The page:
All calculations were performed in Microsoft Excel 2003 SP3 and in the STATISTICA data analysis software, v. 7.0. P values ≤ 0.05 were considered significant. Only genes that displayed methylation above the cut-off levels were considered for statistical analysis. To gauge methylation as a continuous variable in multiple promoters, Z-scores were calculated for each gene according to the formula: (Mean of the CpG methylation density of the given promoter for each sample – mean of methylation density for that promoter in the tumor panel)/SD of that methylation density. A mean between Z-scores for all assessed TSG promoters was calculated for each sample, giving an overall methylation score used for comparison between samples. Mean Z-scores for LINE-1 methylation were also calculated. Z-scores and clinical/genetic features (age, stage, high risk therapy, MYCN amplification, 1p loss, and outcome) were compared statistically in the STATISTICA 8.0 software (Statsoft Inc., Tulsa, OK, USA). We used Fischer’s exact test to compare categorical variables; Mann–Whitney U-test and Kruskal-Wallis one-way analysis of variance were used to analyze groups of continuous data; and correlations between continuous data were assessed using Spearman Rank Order correlations. Patients were divided into two groups based on whether their average Z-score was higher or lower than the median of the Z-score average for the methylated genes. The groups were compared by log-rank test; results were illustrated using Kaplan-Meier plots. Two patients with undetermined cause of death were excluded from these calculations.
Methylation in neuroblastoma.
Brodeur GM: Neuroblastoma: biological insights into a clinical enigma. Nat Rev Cancer. 2003, 3 (3): 203-216. 10.1038/nrc1014.
Schwab M, Westermann F, Hero B, Berthold F: Neuroblastoma: biology and molecular and chromosomal pathology. Lancet Oncol. 2003, 4 (8): 472-480. 10.1016/S1470-2045(03)01166-5.
Larsen WJ, Sherman LS, Potter SS, Scott WJ: Human embryology. 1993, London: Livingstone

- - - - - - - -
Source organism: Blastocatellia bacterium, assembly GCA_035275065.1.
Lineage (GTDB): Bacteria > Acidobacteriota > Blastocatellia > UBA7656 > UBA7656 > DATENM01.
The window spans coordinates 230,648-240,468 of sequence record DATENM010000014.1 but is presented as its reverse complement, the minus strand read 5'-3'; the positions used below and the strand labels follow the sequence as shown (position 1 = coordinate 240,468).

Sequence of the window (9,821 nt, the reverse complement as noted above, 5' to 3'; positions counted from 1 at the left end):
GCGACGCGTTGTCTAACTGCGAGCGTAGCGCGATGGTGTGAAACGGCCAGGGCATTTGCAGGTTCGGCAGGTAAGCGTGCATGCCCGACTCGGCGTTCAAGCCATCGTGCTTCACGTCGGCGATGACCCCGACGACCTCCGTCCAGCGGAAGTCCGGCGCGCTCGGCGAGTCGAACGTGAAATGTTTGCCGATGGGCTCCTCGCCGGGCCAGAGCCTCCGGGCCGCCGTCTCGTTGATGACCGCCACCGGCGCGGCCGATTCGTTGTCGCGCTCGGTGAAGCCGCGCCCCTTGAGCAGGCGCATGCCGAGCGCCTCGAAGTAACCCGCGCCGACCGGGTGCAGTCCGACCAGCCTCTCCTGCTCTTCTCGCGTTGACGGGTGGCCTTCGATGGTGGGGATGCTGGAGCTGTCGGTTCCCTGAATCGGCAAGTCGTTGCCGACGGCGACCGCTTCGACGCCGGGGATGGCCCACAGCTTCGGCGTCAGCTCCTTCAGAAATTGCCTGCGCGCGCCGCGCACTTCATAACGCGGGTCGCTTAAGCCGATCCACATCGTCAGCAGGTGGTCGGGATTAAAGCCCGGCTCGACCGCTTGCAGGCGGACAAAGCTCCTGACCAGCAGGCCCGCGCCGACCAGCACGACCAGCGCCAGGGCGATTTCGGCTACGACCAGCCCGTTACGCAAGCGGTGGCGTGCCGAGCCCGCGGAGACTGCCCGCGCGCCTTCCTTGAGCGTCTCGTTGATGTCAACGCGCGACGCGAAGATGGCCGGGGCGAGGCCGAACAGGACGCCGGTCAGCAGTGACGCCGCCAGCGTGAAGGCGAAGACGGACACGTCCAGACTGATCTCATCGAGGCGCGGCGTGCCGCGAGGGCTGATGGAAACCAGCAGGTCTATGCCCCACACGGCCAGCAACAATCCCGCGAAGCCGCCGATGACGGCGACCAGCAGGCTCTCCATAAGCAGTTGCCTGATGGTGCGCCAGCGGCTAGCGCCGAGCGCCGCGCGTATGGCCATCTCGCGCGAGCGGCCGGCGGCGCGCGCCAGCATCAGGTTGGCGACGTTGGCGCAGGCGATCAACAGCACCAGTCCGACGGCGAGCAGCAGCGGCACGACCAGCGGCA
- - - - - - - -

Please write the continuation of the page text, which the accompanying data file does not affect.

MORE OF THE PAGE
Mossé YP, Laudenslager M, Longo L, Cole KA, Wood A, Attiyeh EF, Laquaglia MJ, Sennett R, Lynch JE, Perri P: Identification of ALK as a major familial neuroblastoma predisposition gene. Nature. 2008, 455 (7215): 930-935. 10.1038/nature07261.
Carén H, Abel F, Kogner P, Martinsson T: High incidence of DNA mutations and gene amplifications of the ALK gene in advanced sporadic neuroblastoma tumours. Biochem J. 2008, 416 (2): 152-159.
Chen Y, Takita J, Choi YL, Kato M, Ohira M, Sanada M, Wang L, Soda M, Kikuchi A, Igarashi T: Oncogenic mutations of ALK kinase in neuroblastoma. Nature. 2008, 455 (7215): 971-974. 10.1038/nature07399.
George RE, Sanda T, Hanna M, Fröhling S, Luther W, Zhang J, Ahn Y, Zhou W, London WB, McGrady P: Activating mutations in ALK provide a therapeutic target in neuroblastoma. Nature. 2008, 455 (7215): 975-978. 10.1038/nature07397.
Janoueix-Lerosey I, Lequin D, Brugières L, Ribeiro A, De Pontual L, Combaret V, Raynal V, Puisieux A, Schleiermacher G, Pierron G: Somatic and germline activating mutations of the ALK kinase receptor in neuroblastoma. Nature. 2008, 455 (7215): 967-970. 10.1038/nature07398.
Hoebeeck J, Michels E, Pattyn F, Combaret V, Vermeulen J, Yigit N, Hoyoux C, Laureys G, Paepe AD, Speleman F: Aberrant methylation of candidate tumor suppressor genes in neuroblastoma. Cancer Lett. 2009, 273 (2): 336-346. 10.1016/j.canlet.2008.08.019.
Grau E, Martinez F, Orellana C, Canete A, Yañez Y, Oltra S, Noguera R, Hernandez M, Bermúdez JD, Castel V: Hypermethylation of apoptotic genes as independent prognostic factor in neuroblastoma disease. Mol Carcinog. 2011, 3: 153-162.
Jones PA, Takai D: The role of DNA methylation in mammalian epigenetics. Science. 2001, 293 (5532): 1068-10.1126/science.1063852.
Feinberg AP, Tycko B: The history of cancer epigenetics. Nat Rev Cancer. 2004, 4 (2): 143-153. 10.1038/nrc1279.
Esteller M: Epigenetics in cancer. N Engl J Med. 2008, 358 (11): 1148-1159. 10.1056/NEJMra072067.